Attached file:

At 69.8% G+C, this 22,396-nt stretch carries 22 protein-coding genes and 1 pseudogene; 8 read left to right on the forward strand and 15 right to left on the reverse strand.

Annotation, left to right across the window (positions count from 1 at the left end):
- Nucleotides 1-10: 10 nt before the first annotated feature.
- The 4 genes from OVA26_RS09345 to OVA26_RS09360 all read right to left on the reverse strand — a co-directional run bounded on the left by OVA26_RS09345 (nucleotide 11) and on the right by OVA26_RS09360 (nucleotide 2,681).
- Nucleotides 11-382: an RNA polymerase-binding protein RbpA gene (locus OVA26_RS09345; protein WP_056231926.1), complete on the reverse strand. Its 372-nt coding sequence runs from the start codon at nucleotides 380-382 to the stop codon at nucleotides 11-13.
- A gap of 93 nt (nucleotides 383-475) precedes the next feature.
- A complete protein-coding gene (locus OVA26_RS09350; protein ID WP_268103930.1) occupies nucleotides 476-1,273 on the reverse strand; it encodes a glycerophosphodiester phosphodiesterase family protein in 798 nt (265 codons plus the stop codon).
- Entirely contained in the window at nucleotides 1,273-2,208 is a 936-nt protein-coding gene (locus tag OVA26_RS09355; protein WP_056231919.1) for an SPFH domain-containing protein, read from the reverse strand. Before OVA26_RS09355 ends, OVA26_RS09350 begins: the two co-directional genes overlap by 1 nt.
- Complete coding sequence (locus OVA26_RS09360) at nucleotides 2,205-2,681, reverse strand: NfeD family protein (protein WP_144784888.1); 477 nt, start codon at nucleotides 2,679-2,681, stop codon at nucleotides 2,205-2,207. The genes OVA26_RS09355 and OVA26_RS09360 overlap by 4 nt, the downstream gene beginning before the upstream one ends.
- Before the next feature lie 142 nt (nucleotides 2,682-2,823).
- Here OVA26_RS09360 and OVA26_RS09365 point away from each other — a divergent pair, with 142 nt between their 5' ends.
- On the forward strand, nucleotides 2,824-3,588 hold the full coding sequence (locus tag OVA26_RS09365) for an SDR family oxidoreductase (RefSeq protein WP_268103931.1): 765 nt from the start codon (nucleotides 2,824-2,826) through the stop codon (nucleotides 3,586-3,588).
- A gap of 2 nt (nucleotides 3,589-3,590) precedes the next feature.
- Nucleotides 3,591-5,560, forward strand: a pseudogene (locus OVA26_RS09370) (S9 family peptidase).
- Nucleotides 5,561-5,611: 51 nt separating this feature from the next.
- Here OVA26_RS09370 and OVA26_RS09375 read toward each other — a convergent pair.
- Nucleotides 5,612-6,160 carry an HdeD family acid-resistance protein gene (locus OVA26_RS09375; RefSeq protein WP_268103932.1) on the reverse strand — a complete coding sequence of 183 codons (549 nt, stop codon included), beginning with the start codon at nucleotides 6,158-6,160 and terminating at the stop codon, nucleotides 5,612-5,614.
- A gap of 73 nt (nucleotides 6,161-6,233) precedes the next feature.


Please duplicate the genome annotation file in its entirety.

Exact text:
At 69.8% G+C, this 22,396-nt stretch carries 22 protein-coding genes and 1 pseudogene; 8 read left to right on the forward strand and 15 right to left on the reverse strand.

Annotation, left to right across the window (positions count from 1 at the left end):
- Nucleotides 1-10: 10 nt before the first annotated feature.
- The 4 genes from OVA26_RS09345 to OVA26_RS09360 all read right to left on the reverse strand — a co-directional run bounded on the left by OVA26_RS09345 (nucleotide 11) and on the right by OVA26_RS09360 (nucleotide 2,681).
- Nucleotides 11-382: an RNA polymerase-binding protein RbpA gene (locus OVA26_RS09345; protein WP_056231926.1), complete on the reverse strand. Its 372-nt coding sequence runs from the start codon at nucleotides 380-382 to the stop codon at nucleotides 11-13.
- A gap of 93 nt (nucleotides 383-475) precedes the next feature.
- A complete protein-coding gene (locus OVA26_RS09350; protein ID WP_268103930.1) occupies nucleotides 476-1,273 on the reverse strand; it encodes a glycerophosphodiester phosphodiesterase family protein in 798 nt (265 codons plus the stop codon).
- Entirely contained in the window at nucleotides 1,273-2,208 is a 936-nt protein-coding gene (locus tag OVA26_RS09355; protein WP_056231919.1) for an SPFH domain-containing protein, read from the reverse strand. Before OVA26_RS09355 ends, OVA26_RS09350 begins: the two co-directional genes overlap by 1 nt.
- Complete coding sequence (locus OVA26_RS09360) at nucleotides 2,205-2,681, reverse strand: NfeD family protein (protein WP_144784888.1); 477 nt, start codon at nucleotides 2,679-2,681, stop codon at nucleotides 2,205-2,207. The genes OVA26_RS09355 and OVA26_RS09360 overlap by 4 nt, the downstream gene beginning before the upstream one ends.
- Before the next feature lie 142 nt (nucleotides 2,682-2,823).
- Here OVA26_RS09360 and OVA26_RS09365 point away from each other — a divergent pair, with 142 nt between their 5' ends.
- On the forward strand, nucleotides 2,824-3,588 hold the full coding sequence (locus tag OVA26_RS09365) for an SDR family oxidoreductase (RefSeq protein WP_268103931.1): 765 nt from the start codon (nucleotides 2,824-2,826) through the stop codon (nucleotides 3,586-3,588).
- A gap of 2 nt (nucleotides 3,589-3,590) precedes the next feature.
- Nucleotides 3,591-5,560, forward strand: a pseudogene (locus OVA26_RS09370) (S9 family peptidase).
- Nucleotides 5,561-5,611: 51 nt separating this feature from the next.
- Here OVA26_RS09370 and OVA26_RS09375 read toward each other — a convergent pair.
- Nucleotides 5,612-6,160 carry an HdeD family acid-resistance protein gene (locus OVA26_RS09375; RefSeq protein WP_268103932.1) on the reverse strand — a complete coding sequence of 183 codons (549 nt, stop codon included), beginning with the start codon at nucleotides 6,158-6,160 and terminating at the stop codon, nucleotides 5,612-5,614.
- A gap of 73 nt (nucleotides 6,161-6,233) precedes the next feature.